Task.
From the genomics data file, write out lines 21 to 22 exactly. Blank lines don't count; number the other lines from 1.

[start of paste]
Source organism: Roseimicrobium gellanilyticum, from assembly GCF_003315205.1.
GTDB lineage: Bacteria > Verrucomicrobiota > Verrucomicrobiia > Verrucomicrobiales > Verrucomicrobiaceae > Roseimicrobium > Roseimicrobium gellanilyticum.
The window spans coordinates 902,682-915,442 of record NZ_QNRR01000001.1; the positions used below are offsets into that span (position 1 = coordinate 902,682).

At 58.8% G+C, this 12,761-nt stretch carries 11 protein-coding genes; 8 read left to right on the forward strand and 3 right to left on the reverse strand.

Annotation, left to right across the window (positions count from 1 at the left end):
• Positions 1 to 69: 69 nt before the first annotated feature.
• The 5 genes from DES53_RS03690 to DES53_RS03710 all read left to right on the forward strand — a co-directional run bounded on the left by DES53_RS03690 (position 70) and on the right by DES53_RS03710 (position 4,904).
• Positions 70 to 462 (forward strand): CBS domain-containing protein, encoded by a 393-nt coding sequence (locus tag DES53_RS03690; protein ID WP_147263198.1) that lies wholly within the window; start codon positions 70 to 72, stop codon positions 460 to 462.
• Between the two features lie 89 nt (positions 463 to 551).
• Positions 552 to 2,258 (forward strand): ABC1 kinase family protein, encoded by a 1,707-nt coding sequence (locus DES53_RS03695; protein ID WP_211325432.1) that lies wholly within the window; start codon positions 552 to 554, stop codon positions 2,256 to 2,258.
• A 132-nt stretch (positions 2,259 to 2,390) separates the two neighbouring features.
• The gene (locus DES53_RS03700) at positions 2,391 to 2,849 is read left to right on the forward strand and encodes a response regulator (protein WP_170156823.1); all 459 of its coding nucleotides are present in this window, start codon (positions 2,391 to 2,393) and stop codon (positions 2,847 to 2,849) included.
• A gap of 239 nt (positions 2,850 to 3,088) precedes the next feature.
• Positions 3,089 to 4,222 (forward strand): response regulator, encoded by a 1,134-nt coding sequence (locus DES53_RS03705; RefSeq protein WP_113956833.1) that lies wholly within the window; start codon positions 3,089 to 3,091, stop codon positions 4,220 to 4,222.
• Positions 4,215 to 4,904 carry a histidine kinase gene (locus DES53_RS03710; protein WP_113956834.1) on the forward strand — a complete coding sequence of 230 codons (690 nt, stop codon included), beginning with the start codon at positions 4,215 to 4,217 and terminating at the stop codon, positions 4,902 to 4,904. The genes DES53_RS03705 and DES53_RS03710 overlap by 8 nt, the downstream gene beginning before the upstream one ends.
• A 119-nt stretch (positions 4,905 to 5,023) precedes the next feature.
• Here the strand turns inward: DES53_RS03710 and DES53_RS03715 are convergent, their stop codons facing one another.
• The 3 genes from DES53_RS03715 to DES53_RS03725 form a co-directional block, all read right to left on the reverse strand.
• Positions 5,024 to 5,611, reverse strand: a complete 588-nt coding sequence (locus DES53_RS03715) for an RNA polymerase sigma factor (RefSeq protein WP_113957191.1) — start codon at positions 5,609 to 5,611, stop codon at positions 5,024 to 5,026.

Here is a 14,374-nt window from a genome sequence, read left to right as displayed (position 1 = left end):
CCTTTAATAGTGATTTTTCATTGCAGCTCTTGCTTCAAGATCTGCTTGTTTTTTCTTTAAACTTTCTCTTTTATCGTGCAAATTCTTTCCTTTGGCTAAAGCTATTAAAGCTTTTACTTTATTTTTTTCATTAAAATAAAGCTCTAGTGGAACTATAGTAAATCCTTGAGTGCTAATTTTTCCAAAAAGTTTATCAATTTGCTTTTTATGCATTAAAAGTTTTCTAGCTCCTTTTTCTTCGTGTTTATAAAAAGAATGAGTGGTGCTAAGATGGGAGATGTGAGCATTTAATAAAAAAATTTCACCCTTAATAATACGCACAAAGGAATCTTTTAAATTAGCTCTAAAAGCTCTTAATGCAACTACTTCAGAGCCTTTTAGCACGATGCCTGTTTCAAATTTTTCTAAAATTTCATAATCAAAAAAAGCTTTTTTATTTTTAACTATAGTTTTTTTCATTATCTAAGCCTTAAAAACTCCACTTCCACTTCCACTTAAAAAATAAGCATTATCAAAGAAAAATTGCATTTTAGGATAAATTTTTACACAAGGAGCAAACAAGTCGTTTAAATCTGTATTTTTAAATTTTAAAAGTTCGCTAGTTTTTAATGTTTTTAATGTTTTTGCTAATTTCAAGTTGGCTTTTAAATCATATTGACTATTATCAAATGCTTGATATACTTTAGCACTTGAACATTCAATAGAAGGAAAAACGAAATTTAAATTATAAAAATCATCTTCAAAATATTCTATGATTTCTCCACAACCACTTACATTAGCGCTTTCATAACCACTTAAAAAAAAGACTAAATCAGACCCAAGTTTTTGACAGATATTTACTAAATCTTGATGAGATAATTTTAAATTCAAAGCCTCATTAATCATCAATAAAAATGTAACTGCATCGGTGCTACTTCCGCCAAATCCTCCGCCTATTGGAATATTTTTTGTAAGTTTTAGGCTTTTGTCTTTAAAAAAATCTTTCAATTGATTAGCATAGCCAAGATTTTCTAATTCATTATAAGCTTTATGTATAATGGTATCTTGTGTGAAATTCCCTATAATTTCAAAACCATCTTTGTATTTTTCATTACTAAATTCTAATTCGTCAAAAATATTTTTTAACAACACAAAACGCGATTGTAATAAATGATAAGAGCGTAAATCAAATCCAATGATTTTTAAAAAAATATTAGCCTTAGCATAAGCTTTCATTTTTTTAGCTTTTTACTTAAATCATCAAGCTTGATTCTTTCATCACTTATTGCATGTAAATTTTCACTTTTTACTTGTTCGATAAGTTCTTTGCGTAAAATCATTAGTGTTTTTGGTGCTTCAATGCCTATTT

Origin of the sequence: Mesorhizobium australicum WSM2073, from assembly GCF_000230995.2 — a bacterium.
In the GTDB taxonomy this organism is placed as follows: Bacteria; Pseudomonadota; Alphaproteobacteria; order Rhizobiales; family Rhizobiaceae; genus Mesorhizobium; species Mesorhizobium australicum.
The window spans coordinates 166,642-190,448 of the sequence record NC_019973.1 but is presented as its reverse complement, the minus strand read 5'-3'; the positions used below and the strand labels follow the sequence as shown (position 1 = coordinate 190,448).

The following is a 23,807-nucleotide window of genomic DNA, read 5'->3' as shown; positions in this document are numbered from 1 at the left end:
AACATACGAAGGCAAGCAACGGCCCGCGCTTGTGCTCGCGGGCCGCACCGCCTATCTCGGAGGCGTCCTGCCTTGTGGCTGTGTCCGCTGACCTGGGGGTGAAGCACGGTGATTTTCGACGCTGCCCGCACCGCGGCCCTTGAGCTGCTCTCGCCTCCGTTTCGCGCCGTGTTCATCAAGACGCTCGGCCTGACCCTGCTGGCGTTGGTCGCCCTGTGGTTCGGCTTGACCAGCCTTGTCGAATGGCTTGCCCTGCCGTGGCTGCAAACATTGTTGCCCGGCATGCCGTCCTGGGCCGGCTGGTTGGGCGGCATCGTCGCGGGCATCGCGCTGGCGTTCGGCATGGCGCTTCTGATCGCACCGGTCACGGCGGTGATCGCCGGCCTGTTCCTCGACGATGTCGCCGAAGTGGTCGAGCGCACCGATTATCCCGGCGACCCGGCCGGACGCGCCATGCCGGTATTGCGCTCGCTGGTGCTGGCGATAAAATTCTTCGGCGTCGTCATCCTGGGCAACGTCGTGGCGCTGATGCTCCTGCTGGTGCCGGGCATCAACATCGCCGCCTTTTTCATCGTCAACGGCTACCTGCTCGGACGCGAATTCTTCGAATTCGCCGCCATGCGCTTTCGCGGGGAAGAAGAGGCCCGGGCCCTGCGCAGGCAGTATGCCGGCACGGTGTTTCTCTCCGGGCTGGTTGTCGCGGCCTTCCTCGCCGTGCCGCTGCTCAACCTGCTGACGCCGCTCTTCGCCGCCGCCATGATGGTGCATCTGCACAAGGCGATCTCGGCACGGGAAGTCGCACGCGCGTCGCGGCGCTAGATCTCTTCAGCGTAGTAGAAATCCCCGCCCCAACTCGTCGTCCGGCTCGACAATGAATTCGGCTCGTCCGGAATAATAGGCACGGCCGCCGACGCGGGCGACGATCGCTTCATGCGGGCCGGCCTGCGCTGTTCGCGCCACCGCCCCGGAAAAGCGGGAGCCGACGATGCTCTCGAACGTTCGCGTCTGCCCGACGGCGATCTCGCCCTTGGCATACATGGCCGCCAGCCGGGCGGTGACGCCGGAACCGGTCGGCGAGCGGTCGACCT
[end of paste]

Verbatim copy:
CCTTTAATAGTGATTTTTCATTGCAGCTCTTGCTTCAAGATCTGCTTGTTTTTTCTTTAAACTTTCTCTTTTATCGTGCAAATTCTTTCCTTTGGCTAAAGCTATTAAAGCTTTTACTTTATTTTTTTCATTAAAATAAAGCTCTAGTGGAACTATAGTAAATCCTTGAGTGCTAATTTTTCCAAAAAGTTTATCAATTTGCTTTTTATGCATTAAAAGTTTTCTAGCTCCTTTTTCTTCGTGTTTATAAAAAGAATGAGTGGTGCTAAGATGGGAGATGTGAGCATTTAATAAAAAAATTTCACCCTTAATAATACGCACAAAGGAATCTTTTAAATTAGCTCTAAAAGCTCTTAATGCAACTACTTCAGAGCCTTTTAGCACGATGCCTGTTTCAAATTTTTCTAAAATTTCATAATCAAAAAAAGCTTTTTTATTTTTAACTATAGTTTTTTTCATTATCTAAGCCTTAAAAACTCCACTTCCACTTCCACTTAAAAAATAAGCATTATCAAAGAAAAATTGCATTTTAGGATAAATTTTTACACAAGGAGCAAACAAGTCGTTTAAATCTGTATTTTTAAATTTTAAAAGTTCGCTAGTTTTTAATGTTTTTAATGTTTTTGCTAATTTCAAGTTGGCTTTTAAATCATATTGACTATTATCAAATGCTTGATATACTTTAGCACTTGAACATTCAATAGAAGGAAAAACGAAATTTAAATTATAAAAATCATCTTCAAAATATTCTATGATTTCTCCACAACCACTTACATTAGCGCTTTCATAACCACTTAAAAAAAAGACTAAATCAGACCCAAGTTTTTGACAGATATTTACTAAATCTTGATGAGATAATTTTAAATTCAAAGCCTCATTAATCATCAATAAAAATGTAACTGCATCGGTGCTACTTCCGCCAAATCCTCCGCCTATTGGAATATTTTTTGTAAGTTTTAGGCTTTTGTCTTTAAAAAAATCTTTCAATTGATTAGCATAGCCAAGATTTTCTAATTCATTATAAGCTTTATGTATAATGGTATCTTGTGTGAAATTCCCTATAATTTCAAAACCATCTTTGTATTTTTCATTACTAAATTCTAATTCGTCAAAAATATTTTTTAACAACACAAAACGCGATTGTAATAAATGATAAGAGCGTAAATCAAATCCAATGATTTTTAAAAAAATATTAGCCTTAGCATAAGCTTTCATTTTTTTAGCTTTTTACTTAAATCATCAAGCTTGATTCTTTCATCACTTATTGCATGTAAATTTTCACTTTTTACTTGTTCGATAAGTTCTTTGCGTAAAATCATTAGTGTTTTTGGTGCTTCAATGCCTATTT

Origin of the sequence: Mesorhizobium australicum WSM2073, from assembly GCF_000230995.2 — a bacterium.